This week the ACS released its annual report on Cancer Facts and Figures in the U.S. The journal Cancer analyzes and considers the data in a helpful article. Some of the key and mainly positive findings have been covered elsewhere: Between 1990 and 2008, death rates from cancer in the U.S. declined rather steadily, overall, by […]
Earlier this month the IOM issued a big report on breast cancer and the environment. The thick analysis, commissioned and sponsored by the Susan G. Komen for the Cure®, was authored by an expert panel. Their task – to assess all available information on what causes BC, and make recommendations accordingly – was essentially impossible. […]
Today’s ML comes straight from the Oval Office. President Obama talks about smoking, and how hard it is to stop, and what can be done to reduce the use and long-term health consequences of tobacco. What I like about this Presidential health advisory: He credits the ACS, which is sponsoring a smokeout today. He’s clear about […]
A curious diagram appeared in the most recent NEJM, in a perspective on U.S. dietary guidelines. It’s a USDA food wheel from the early 1940s. With Twitter-like style, it says: “For Health…eat some food from each group…every day! The details are rich: “butter and fortified margarine” constitute 1of the 7 groups. Further inspection-worthy, IMO. — Related […]
In the city where I live, it’s hard to buy a muffin at a Starbucks without stepping back from the counter and reconsidering. Swallowing 460 calories for a minimal-nutrient breakfast seems foolish. So I eat fewer muffins than I used to. The posted nutritional tidbits, however imprecise, on the contents of pieces of quiche, slices of […]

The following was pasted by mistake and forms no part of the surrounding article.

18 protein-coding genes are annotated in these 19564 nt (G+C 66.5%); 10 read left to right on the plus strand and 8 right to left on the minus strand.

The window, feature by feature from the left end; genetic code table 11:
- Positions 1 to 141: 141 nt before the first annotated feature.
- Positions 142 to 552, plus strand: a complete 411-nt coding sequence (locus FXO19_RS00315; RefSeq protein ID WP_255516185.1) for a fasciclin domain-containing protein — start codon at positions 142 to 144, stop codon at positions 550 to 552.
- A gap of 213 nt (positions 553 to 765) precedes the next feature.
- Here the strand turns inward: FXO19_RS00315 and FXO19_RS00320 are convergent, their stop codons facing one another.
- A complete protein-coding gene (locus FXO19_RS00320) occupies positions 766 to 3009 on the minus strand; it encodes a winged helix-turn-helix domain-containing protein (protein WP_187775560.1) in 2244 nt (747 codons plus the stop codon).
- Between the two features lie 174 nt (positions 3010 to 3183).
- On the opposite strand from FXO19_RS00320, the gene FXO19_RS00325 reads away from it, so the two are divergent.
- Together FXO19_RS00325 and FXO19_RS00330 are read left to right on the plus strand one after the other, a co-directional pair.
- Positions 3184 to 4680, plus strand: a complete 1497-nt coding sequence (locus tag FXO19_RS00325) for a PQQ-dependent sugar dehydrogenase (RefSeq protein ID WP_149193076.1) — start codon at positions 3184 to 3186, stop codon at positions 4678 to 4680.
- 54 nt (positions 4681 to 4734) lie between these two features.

This weekend I learned that Gregg Allman, of the Allman Brothers, has hepatitis C. Not just that; he underwent a liver transplant last year for treatment of liver cancer. This information came my way via CNN, in a clip narrated by Dr. Sanjay Gupta. The cable TV crew filmed the old rocker in Macon, Georgia, […]
The June issue of Wired carries a feature on the Booming Market for Human Breast Milk. You can read about the under-the-counter and over-the-Internet sale of “liquid gold” with a typical asking price in the range of $1 to $2.50 an ounce. Here’s a taste, from the article: …“rich, creamy breast milk!” “fresh and fatty!”… […]
A few more thoughts on the CDC’s zombie ploy – Today’s Disruptive Women in Healthcare features a post applauding the agency’s out-of-the-box “thinking” to get the public’s attention turned to emergency preparedness. (As if that should be necessary, just after the worst radiation disaster in decades, as tornadoes rip through hospitals here in the U.S.) […]
There’s so much medical stuff I’d like to write on today. The thing is, it’s almost Passover. I’ve just got a few hours to finish readying our home for the holiday. And so this will be the topic for today’s ML, on home-making: Part of the Passover preparation is, in my mind, like spring cleaning: […]
a poem for Wednesday: I was touched by this headline in yesterday’s news: Japan nuclear crisis may have a silver lining for radiation health research. Yeah, and cancer is a gift. — The wasabi is too hot, NPR shared yesterday, and I agree. This radiation story has a long half-life, whether we write on it […]